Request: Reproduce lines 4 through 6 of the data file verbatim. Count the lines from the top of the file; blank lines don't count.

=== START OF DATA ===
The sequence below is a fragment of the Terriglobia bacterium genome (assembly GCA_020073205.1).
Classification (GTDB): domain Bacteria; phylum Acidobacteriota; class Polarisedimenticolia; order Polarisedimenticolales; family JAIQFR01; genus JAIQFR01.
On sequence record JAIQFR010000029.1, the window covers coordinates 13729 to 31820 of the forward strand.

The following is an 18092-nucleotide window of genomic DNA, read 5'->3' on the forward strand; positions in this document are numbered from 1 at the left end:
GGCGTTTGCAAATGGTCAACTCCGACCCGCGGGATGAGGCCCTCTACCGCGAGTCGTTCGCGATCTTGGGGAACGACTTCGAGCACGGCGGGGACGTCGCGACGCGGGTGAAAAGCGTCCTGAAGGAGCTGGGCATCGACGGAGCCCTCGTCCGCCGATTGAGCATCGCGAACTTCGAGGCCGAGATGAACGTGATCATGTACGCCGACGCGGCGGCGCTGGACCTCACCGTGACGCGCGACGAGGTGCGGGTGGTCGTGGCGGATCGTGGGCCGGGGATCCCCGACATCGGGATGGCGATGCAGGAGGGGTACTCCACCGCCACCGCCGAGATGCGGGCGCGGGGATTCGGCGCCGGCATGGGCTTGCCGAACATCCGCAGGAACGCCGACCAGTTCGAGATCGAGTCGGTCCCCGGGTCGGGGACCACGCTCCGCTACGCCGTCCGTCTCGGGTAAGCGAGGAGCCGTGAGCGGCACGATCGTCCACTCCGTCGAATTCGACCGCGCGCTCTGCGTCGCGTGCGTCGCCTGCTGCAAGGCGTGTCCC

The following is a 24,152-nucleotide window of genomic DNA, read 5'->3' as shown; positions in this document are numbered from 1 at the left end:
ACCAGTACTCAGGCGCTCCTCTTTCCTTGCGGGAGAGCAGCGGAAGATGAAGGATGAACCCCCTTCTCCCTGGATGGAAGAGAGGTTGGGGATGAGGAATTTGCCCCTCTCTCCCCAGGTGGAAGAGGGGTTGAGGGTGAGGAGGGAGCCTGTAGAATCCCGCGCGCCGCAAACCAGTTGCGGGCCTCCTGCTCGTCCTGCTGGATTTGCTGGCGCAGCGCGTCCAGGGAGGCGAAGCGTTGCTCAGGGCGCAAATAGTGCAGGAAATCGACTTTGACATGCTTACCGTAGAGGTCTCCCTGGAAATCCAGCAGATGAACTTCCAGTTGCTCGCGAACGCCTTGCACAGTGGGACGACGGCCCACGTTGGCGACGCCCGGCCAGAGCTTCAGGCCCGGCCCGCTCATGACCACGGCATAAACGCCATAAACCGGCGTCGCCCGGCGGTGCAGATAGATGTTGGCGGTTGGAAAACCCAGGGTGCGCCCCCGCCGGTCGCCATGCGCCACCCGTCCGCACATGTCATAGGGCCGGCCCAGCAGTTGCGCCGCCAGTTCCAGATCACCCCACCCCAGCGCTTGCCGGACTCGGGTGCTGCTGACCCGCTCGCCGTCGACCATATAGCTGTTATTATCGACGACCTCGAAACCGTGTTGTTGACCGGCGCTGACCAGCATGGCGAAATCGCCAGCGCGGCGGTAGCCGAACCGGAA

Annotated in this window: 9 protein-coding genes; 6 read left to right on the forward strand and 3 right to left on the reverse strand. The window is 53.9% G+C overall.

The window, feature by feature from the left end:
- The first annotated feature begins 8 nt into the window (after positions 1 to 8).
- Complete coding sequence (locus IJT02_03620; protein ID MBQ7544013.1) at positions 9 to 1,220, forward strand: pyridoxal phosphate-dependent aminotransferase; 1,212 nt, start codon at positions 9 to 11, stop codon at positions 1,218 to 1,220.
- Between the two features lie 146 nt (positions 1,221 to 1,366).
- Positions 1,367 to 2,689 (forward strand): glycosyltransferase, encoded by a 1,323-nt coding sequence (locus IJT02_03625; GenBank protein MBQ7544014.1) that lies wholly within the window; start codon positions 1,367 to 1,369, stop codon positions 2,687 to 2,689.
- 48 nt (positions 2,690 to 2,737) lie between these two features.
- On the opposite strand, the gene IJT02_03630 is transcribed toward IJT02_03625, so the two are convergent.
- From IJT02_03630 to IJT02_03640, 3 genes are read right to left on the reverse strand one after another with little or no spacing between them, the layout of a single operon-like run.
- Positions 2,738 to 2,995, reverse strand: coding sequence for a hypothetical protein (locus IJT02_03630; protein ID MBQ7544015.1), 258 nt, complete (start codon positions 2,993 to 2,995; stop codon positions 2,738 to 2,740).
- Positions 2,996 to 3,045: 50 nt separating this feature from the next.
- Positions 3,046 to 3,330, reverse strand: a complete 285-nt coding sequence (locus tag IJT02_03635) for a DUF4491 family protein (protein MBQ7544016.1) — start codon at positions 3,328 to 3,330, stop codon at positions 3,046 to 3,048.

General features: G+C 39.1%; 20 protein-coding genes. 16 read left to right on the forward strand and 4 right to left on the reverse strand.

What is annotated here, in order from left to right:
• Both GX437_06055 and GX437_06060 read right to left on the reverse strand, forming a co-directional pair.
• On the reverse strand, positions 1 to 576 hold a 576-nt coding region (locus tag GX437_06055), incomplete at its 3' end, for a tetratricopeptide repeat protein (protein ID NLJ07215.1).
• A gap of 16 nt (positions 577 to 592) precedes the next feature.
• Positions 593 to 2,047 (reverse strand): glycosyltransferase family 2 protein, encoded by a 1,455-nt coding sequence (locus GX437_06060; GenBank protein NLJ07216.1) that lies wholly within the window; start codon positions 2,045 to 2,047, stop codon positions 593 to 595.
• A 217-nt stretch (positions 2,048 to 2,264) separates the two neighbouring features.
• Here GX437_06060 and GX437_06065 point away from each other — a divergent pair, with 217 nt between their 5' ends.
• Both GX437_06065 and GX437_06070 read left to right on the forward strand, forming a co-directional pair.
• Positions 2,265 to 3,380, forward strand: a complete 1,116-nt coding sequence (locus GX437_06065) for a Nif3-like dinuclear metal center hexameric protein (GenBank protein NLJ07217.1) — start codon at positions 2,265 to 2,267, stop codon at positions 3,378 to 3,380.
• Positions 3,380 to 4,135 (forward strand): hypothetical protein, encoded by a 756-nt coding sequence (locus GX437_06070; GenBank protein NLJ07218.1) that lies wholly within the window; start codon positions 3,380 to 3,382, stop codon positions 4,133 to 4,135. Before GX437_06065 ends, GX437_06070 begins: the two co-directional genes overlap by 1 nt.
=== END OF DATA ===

The following is an 18092-nucleotide window of genomic DNA, read 5'->3' on the forward strand; positions in this document are numbered from 1 at the left end:
GGCGTTTGCAAATGGTCAACTCCGACCCGCGGGATGAGGCCCTCTACCGCGAGTCGTTCGCGATCTTGGGGAACGACTTCGAGCACGGCGGGGACGTCGCGACGCGGGTGAAAAGCGTCCTGAAGGAGCTGGGCATCGACGGAGCCCTCGTCCGCCGATTGAGCATCGCGAACTTCGAGGCCGAGATGAACGTGATCATGTACGCCGACGCGGCGGCGCTGGACCTCACCGTGACGCGCGACGAGGTGCGGGTGGTCGTGGCGGATCGTGGGCCGGGGATCCCCGACATCGGGATGGCGATGCAGGAGGGGTACTCCACCGCCACCGCCGAGATGCGGGCGCGGGGATTCGGCGCCGGCATGGGCTTGCCGAACATCCGCAGGAACGCCGACCAGTTCGAGATCGAGTCGGTCCCCGGGTCGGGGACCACGCTCCGCTACGCCGTCCGTCTCGGGTAAGCGAGGAGCCGTGAGCGGCACGATCGTCCACTCCGTCGAATTCGACCGCGCGCTCTGCGTCGCGTGCGTCGCCTGCTGCAAGGCGTGTCCC

The following is a 24,152-nucleotide window of genomic DNA, read 5'->3' as shown; positions in this document are numbered from 1 at the left end: